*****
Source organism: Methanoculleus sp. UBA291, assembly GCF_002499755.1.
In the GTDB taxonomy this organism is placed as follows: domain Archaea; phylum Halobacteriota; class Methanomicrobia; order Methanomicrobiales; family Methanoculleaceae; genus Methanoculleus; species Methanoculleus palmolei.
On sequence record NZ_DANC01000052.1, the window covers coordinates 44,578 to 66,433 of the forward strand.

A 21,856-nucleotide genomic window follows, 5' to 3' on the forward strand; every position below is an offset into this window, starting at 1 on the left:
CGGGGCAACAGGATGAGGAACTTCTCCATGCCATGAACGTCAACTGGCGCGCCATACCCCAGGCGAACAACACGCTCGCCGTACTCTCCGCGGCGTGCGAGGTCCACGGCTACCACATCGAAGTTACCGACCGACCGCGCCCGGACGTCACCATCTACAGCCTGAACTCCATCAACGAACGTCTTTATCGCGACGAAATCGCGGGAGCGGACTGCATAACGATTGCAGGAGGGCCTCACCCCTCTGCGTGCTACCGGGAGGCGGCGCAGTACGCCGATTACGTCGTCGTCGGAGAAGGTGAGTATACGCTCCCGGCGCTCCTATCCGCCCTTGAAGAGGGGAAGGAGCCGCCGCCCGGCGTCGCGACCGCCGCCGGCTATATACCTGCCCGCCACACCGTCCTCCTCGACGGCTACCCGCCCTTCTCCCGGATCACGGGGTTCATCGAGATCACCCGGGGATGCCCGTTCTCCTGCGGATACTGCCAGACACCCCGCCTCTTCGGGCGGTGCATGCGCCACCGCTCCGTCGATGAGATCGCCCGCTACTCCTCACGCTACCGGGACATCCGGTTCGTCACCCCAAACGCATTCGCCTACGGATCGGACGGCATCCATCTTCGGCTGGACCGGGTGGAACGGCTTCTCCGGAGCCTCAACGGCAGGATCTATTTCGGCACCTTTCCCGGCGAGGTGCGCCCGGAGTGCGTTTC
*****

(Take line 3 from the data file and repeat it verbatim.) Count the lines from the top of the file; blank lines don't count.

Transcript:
On sequence record NZ_DANC01000052.1, the window covers coordinates 44,578 to 66,433 of the forward strand.